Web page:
November 05, 2004

Purple America

This is what America looks like.

Purple-USA.jpg

(Hat tip: Karrie Higgins via email.)

Posted by Michael J. Totten at November 5, 2004 06:20 PM
Comments

So what is the conclusion to be drawn from this? That we're all one family and just need a group hug to make it all better?

Today I got everybody from Chris Matthews to Gore Vidal telling me I'm a mindless bigot and a moron. Sorry, but my map is blue and red. Period.

Posted by: DennisThePeasant at November 5, 2004 08:12 PM

Animated GIF showing by county with intensity (darker for higher percentage win), 2000 followed by 2004 pause, then cycle again. Colors are reversed for some reason, blue is Bush, red is Gore/Kerry.

Here

Posted by: Calvin at November 5, 2004 08:27 PM

DennisThePeasant,

what you SHOULD get from it is that we're
all one COUNTRY. And, as is proven by the
real map posted here, that your red and blue
map is a figment of your imagination. Black
and White issues (or Red and Blue states) is a pleasant,
simplistic, "lets have a fight" idea that needs
to dissapear.

Fighting is fun. Intelligent compromise is
hard work.

Posted by: Scott at November 5, 2004 09:03 PM

Better county-by-county purple maps at: http://www.princeton.edu/~rvdb/JAVA/election2004/

Posted by: htom at November 5, 2004 09:35 PM

I lived most of my life in Long Island and have lived in rural Florida for the last 6 years. Everyone is trying to nail down this expanding blue/red cultural divide. Here’s an anecdotal example from my experience.

Now when I watch Bill Maher and John Stewart (who I used to love) I see exactly what Victor Davis Hanson calls “post-modern snarkiness.” Wisecracking smart mouths that specialize in seeing the hypocrisy of it all, talk down to everyone, and have little real value to add.

Oh, they’re soooo clever these people aren’t they. And while they rake in millions tearing it all down, those “dumb red necks” they constantly insult (who are now my neighbors) fight Americas wars. Now when I see the likes of these two I just squirm. To think I used to be just like them - ugg.

Posted by: Joe Marino at November 5, 2004 09:39 PM

Another really neat active gif map here
http://blogjunky.blogspot.com/2004/11/blog-post.html

Posted by: Dan Kauffman at November 5, 2004 10:04 PM

The unteachable ignorance of the red states.

OR

Why Americans Hate Democrats—A Dialogue

"The history of the last four years shows that red state types, above all, do not want to be told what to do—they prefer to be ignorant. As a result, they are virtually unteachable.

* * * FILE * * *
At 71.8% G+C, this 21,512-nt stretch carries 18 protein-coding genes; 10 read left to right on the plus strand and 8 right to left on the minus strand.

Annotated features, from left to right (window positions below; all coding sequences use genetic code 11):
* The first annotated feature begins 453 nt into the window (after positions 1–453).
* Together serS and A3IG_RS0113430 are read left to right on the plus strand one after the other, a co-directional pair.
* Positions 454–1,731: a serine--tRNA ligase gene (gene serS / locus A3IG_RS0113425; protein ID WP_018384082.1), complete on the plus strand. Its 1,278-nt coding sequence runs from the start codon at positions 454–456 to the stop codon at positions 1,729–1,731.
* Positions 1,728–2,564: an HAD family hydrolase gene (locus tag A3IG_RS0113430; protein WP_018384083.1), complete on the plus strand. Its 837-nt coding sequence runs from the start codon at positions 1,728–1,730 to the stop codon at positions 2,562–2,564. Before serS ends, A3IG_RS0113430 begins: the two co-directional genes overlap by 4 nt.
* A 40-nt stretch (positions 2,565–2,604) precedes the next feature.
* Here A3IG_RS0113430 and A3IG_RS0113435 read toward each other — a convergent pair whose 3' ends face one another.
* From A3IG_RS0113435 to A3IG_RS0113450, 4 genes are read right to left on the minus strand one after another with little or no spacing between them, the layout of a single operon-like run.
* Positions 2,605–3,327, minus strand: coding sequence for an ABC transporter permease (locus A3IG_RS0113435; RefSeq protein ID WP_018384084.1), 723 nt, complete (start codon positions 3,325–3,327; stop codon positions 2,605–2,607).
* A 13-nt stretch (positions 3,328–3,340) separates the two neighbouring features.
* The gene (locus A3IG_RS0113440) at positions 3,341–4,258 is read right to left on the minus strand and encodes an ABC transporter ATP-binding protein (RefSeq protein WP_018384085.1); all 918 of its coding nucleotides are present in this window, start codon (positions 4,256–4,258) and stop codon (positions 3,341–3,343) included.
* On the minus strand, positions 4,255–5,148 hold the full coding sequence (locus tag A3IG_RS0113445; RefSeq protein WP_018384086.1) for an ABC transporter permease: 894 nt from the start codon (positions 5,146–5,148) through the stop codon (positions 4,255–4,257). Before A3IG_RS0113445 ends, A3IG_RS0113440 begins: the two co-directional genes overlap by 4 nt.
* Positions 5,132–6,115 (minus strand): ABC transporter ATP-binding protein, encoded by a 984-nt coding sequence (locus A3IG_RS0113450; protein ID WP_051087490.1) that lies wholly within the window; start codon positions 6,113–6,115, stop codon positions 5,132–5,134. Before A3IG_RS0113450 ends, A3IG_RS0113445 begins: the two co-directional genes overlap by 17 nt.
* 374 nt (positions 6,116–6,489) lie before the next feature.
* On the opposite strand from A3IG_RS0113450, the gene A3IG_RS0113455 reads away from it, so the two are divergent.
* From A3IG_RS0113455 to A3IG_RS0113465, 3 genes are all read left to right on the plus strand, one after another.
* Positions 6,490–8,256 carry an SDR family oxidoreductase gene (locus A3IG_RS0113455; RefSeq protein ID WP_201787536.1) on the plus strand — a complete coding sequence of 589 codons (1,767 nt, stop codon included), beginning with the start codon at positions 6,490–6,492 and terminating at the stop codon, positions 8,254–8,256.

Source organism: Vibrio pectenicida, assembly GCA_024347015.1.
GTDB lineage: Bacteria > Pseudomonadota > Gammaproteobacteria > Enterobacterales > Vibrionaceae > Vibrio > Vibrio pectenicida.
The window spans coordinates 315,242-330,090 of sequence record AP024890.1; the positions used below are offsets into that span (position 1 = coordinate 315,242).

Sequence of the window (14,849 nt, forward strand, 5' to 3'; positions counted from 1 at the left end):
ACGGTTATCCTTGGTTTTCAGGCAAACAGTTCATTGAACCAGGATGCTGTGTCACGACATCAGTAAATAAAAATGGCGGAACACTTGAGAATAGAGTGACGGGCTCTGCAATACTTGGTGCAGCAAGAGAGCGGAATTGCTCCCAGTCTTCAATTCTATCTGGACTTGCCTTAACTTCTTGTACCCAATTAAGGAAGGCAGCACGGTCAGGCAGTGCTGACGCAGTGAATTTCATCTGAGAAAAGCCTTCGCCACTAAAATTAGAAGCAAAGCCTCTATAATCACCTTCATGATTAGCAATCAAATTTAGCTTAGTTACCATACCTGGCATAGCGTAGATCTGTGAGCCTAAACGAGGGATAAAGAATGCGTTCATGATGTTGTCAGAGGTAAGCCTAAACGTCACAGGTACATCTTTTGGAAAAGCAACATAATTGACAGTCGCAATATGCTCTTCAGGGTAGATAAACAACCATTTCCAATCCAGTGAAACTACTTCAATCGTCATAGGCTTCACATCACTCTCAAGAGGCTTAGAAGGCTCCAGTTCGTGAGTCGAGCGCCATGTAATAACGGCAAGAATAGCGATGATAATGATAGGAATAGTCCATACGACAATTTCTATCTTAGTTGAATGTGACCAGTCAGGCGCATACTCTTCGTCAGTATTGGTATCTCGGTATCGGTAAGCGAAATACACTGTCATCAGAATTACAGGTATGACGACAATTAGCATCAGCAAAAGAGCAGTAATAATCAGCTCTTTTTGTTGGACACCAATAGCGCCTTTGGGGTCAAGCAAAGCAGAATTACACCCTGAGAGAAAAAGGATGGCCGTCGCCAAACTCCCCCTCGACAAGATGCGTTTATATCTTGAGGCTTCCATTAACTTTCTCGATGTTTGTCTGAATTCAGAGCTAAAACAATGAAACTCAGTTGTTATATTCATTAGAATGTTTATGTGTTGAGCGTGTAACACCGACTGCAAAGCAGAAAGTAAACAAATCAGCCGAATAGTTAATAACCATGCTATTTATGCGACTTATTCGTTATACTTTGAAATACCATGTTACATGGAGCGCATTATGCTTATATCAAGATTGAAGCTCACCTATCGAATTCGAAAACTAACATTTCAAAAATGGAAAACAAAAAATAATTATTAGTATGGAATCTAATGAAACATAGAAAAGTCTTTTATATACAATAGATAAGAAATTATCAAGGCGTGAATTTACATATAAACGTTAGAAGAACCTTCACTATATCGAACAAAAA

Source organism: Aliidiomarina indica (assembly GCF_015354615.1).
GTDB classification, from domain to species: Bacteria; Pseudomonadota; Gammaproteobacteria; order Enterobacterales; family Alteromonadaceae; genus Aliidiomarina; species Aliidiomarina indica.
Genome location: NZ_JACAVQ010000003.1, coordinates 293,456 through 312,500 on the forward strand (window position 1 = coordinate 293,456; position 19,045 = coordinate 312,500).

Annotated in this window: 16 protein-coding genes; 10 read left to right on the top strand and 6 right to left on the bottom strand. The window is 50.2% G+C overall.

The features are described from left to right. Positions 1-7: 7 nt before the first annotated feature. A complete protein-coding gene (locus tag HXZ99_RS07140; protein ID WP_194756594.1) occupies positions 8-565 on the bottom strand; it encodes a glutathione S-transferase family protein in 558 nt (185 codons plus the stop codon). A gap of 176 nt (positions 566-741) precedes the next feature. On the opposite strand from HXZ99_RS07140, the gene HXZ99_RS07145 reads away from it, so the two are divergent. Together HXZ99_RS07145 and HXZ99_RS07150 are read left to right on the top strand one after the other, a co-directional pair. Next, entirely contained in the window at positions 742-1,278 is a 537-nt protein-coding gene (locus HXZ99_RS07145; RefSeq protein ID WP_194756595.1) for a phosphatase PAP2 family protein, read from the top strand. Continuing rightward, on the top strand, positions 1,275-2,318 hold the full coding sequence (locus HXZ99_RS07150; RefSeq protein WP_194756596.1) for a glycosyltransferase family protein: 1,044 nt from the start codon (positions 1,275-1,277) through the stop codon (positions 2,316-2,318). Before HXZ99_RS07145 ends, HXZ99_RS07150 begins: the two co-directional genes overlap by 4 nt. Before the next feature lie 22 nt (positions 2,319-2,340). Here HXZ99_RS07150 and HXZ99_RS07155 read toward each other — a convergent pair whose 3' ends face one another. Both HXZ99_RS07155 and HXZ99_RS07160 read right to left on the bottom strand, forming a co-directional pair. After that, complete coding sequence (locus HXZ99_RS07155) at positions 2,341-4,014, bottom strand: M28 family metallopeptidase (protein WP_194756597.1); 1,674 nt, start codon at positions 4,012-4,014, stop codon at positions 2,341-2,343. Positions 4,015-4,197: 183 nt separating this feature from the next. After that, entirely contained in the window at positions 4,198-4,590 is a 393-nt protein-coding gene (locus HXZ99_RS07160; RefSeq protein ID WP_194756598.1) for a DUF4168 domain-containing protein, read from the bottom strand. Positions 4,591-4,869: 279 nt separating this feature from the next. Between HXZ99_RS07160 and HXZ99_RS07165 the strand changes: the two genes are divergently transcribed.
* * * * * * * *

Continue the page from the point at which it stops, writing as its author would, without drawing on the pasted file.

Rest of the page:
http://slate.msn.com/id/2109218/

See how simple it is? If we were not so ignorant we would do what we are told to do by our betters.

Posted by: Dan Kauffman at November 5, 2004 10:08 PM

It looks like all purple to me, - in other words, gay.

Posted by: RSN at November 5, 2004 10:09 PM

The county by county map is especially telling.

I live in King County, Washington,- in one of Seattle's Bluer neighborhoods (How much more blue can you get? None, none more blue.) The apartment across the hall from me is actually the unholy place where all leftie clap trap is mystically summoned into reality. My wife was wearing a Bush Cheney pin on her tough chick green army bag, till she decided it just wasn't safe.

But, though Washington as a whole went Blue, as soon as you're outside the city limits of Seattle you begin to see Red. The lead singer for Skinny Puppy once said that Seattle was run by P.C. Fascist Liberals, and the rest of the state by Redneck Morons. (There's the kind of equal opportunity hatred I used to sympathize with.)

The country may be looking purple from a distance, but look closer and you see that we largely live, sometimes quite uncomfortably, in enclaves of Blue and Red. This isn't only a geographic truth, of course.

~

Posted by: Saint Albatross at November 6, 2004 12:06 AM

No direct link so I captured NY Times Red/Blue map showing population density as bubbles:

Population Map Link

Posted by: Calvin at November 6, 2004 01:40 AM

I think this is meant to show that even in states which are solidly in one camp or the other have significant populations from the other camp living there.

Which is interesting, because when people describe Texas politics you usually get the impression that the place is wall-to-wall Republicans. But the map shows there is a pretty big Democrat population in that state. The same applies to places like Washington for the Democrats.

Posted by: sam at November 6, 2004 01:53 AM

I would like to see another map. One that does it by congressional district (not county), but adds a third dimension that plots the margin of victory. In 2000 we saw lots of towering blue peaks in the urban centers, and mainly red plateaus with some hills in the less densely populated ones. A 50-50 district would be sea-level. I'd like to compare 2000 with 2004.

The map could then, be normalized to electoral vote count for the state, to de-emphasize population density disparities. The WaPo, or one of those on-line pre-vote maps did something like that - normalized the size of the state geographically, to it's electoral college count.

Repeat the process with congressional races, and graphically look at the effects of gerrymandering/incumbancy, and see all those jagged peaks of red and blue, right next to each other.